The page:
Havana, Cuba, Jan 15, 2008 (CNA) - Father Jose Felix Perez, executive secretary of the Bishops’ Conference of Cuba, announced yesterday that Vatican Secretary of State, Cardinal Tarcisio Bertone, will celebrate several Masses, inaugurate a monument and meet with government officials during his visit to Cuba February 20-26, 2008.

According to the French news agency AFP, Cardinal Bertone, who will travel to Cuba to commemorate the 10th anniversary of the visit to the country by Pope John Paul II in 1998, will celebrate Mass at the Cathedral of Havana on February 21.  Later he will travel to Santa Clara on February 22 to inaugurate a monument to Pope John Paul II in the place where the late pontiff celebrated Mass during his historic visit to the country.

On February 23, Cardinal Bertone will travel to Santiago de Cuba will he will visit to the shrine to Our Lady of Charity, the patroness of Cuba.

Bishop Wilfredo Pino Estevez of Guantanamo-Baracoa invited the faithful to participate in an open-air Mass celebrated by Cardinal Bertone. During the Mass, the cardinal will bless the diocese, which was created by John Paul II during his 1998 visit.  “We all give thanks to God for this event and we hope that you will accompany us in this joy.  If you will be able to come, please let us know.  We pray God will allow you to attend,” the bishop said in his open invitation.

February 25 and 26 will be set aside for “high-level” talks with Cuban officials.  At the moment there are no plans for a meeting with the ailing Fidel Castro.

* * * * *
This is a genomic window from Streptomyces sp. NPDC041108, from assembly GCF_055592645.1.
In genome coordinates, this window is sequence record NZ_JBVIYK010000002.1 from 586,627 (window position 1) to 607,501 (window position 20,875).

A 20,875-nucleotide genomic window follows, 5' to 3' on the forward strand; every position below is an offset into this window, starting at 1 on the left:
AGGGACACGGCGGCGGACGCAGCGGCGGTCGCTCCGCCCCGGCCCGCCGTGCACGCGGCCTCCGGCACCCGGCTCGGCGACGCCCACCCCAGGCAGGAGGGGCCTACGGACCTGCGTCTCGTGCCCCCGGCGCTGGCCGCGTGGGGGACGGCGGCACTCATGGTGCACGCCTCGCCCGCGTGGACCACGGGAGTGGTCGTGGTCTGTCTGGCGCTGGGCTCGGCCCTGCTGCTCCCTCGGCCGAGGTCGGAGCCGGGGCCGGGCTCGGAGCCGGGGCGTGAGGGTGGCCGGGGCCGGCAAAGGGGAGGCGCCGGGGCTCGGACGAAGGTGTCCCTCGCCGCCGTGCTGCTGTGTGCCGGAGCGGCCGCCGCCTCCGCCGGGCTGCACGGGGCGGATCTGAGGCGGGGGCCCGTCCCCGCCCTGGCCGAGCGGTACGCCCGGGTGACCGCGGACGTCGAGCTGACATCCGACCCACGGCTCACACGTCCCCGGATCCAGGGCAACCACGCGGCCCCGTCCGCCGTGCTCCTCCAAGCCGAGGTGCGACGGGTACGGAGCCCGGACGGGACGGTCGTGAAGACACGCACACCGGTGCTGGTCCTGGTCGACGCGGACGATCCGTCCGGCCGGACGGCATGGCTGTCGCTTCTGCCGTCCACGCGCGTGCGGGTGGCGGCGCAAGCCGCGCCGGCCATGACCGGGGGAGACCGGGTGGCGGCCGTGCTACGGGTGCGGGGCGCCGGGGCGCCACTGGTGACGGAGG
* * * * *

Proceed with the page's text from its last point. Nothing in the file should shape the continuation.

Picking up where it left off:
Cardinal Bertone, who expects to meet with Cuba’s provisional president Raul Castro, met with Fidel during a visit in October of 2005 when he was the archbishop of Genoa.

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Rejection of Pope's speech is fear of dialogue between faith and reason, professor says

, Jan 15, 2008 (CNA) - Opposition to Pope Benedict’s now postponed appearance at La Sapienza University, has led Professor Giorgio Israel to write that the resistance of his colleagues is a sign of fear about a dialogue between faith and reason taking place.

In an article published by L'Osservatore Romano, Israel, who is also a professor of mathematics at La Sapienza, argues that the protest against the Pope's scheduled speech "is particularly surprising since Italian universities are supposed to be places open to any kind of position, and it makes no sense that only the Pope is denied access."

According to Israel, the reason why the liberal "openness" has been put aside in the case of the Holy Father "has been explained by Marcello Cini –one of the intellectuals opposing the Pope's visit— in his letter to the University's Dean."

"What Cini regards as 'dangerous,' is the fact that the Pope may try to open a dialogue between faith and reason, to reestablish a connection between the Judeo-Christian and the Greek tradition, and that science and faith may not be separated by an impenetrable wall."

"The opposition to the Pope's visit,” Israel writes, is therefore “not motivated by an abstract principle of secularism. The opposition is of an ideological nature and has Benedict XVI as its specific target for speaking on science and about the relationship between science and faith, instead of limiting himself to speak only about faith."

Israel says that the letter of a group of scientists criticizing the Pope for his alleged justification of the Church's stand towards Galileo in the past "is just an expression of a feeling against the person of the Pope himself."